What lets SLS stand out from some of the other 3D printing techniques like Stereolithography and FDM is the fact that with SLS there is no need to use Support structures on overhangs since with SLS the “Un-sintered” material serves as its support.
In same way as all other Printing methods the process starts with the 3D CAD Model that needs to be designed on a computer CAD Program and then converted to a .stl format for printing.
Some of the materials that one could print with using this technology include the following, Nylon (the most common), some ceramics and even steels and Aluminium’s.
The drawback of this technology is the fact that it is considerably more expensive than FDM and as a result of this it is more often found in larger companies and not so much amongst Enthusiasts and Hobbyists, It is however starting to become more and more accessible as more and more 3D Printing bureaus start coming into the marketplace.
It is very often used for Prototyping and Product development, and I have even seen a strong growth in low volume production runs where the quantities are too low for other methods but to high to justify the costs of an Injection moulding tool.
Next time we will have a closer look at SLA and DPL together since these two are so different but are so closely used.
FDM Printing is probably the most commonly known method of AM ,
What I mean is if we say 3D Printing this is what most people think of.
but lets try to better understand what it actually is :
FDM is an acronym for Fused Deposition Modeling , this is however a trademarked name by Stratasys inc.
so in a more correct term to use would be FFF , Fused Filament Fabrication.
This is the process of building your 3D CAD model that has been sliced into layers by Melting the Filament that normally comes in Spools or rolls and then laying them down layer by layer and building the part from the bottom up.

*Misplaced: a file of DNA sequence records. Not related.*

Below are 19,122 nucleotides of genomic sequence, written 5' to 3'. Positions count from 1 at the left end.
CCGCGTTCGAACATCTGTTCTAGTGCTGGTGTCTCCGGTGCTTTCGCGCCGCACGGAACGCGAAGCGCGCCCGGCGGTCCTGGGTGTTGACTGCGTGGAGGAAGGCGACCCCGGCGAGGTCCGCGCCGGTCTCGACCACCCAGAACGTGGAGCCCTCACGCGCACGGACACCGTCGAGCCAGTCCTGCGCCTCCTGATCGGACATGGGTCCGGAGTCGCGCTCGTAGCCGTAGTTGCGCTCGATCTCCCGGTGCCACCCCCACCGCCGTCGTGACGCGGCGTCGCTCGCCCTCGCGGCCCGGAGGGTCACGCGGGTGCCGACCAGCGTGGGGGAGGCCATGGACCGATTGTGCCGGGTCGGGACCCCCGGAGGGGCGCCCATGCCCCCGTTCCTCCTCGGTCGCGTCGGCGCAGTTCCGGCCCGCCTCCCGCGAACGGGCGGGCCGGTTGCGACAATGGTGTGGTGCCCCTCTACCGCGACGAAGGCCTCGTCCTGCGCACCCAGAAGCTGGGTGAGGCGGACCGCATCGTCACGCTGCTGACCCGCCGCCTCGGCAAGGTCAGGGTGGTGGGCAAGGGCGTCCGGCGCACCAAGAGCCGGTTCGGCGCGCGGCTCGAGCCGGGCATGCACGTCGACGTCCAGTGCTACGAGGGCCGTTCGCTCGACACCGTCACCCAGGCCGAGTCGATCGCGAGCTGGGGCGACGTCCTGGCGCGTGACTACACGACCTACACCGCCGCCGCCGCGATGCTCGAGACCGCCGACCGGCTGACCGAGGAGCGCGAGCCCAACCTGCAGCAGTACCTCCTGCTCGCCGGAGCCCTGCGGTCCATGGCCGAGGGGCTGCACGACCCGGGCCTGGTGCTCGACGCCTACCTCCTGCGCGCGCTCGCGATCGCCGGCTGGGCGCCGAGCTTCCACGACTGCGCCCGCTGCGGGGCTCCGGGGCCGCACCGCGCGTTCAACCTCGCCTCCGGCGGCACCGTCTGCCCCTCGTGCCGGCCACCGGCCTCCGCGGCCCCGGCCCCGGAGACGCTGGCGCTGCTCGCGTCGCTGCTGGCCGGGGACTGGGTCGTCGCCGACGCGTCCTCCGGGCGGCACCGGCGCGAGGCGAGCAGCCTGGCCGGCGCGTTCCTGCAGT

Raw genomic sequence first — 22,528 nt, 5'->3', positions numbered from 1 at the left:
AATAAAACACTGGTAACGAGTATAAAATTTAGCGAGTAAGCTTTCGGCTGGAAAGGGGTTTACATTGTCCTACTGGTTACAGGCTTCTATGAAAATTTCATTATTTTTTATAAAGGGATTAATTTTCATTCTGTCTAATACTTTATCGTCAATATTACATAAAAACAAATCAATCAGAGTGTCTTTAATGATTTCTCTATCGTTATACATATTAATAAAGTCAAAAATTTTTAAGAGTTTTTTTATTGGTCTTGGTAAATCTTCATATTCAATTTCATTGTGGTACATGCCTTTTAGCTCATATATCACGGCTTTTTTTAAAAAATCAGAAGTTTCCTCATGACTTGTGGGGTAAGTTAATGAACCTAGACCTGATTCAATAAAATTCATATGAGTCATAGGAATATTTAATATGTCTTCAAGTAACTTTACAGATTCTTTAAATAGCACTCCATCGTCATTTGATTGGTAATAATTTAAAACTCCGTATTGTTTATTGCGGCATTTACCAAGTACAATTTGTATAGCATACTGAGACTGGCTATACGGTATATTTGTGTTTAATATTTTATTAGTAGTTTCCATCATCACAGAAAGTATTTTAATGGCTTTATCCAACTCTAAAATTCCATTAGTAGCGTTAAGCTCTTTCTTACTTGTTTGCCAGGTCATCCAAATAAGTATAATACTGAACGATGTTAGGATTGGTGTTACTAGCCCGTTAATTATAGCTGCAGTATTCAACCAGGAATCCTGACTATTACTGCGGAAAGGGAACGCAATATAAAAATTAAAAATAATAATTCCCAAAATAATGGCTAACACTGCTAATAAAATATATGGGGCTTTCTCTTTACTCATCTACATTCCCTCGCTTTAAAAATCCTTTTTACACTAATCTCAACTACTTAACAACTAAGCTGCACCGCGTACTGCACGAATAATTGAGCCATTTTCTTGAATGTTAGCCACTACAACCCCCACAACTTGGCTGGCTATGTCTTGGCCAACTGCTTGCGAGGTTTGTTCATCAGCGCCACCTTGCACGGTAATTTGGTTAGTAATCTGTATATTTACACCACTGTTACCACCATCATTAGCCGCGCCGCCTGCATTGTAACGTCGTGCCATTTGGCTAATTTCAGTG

It is a technology that was developed by Scott Crump near the end of the 1980's and was finally commercialized in 1990.
To take a deeper look at the process I will try explain it :
As with most AM techniques you start off with a 3D CAD model, normally a .stl file format that is Sliced and setup on software that is specialized for the Printer you are going to use with all the parameters depending on your intended outcome.
this Software outputs a .g code (or similar) that is fed into the Printer giving it the instruction set it needs to Print your part.
now the printing process itself involves the material getting unwound from the spool or roll and fed to the Extruder and out the Nozzle onto the Print bed at a controlled rate.
In the Extruder head itself there is normally the Drive gear to pull (or push for Bowden type extruders) the material from the roll into the Hot-end where the material gets melted and finally gets pushed through the nozzle into the Build chamber,
The Extruder Head then places the material down Layer by Layer to build the part from the bottom up.
It does this by moving around the Build Area along the X and Y Axis, being controlled by a Computer numerically Controlled (CNC) System and the bed lowers slowly as the part gets built on top of each layer.
So after our first Stop at FDM we will continue our Journey through 3D Printing with another Printing Techniques next time.
If you have any more interesting Questions or Comments please leave one below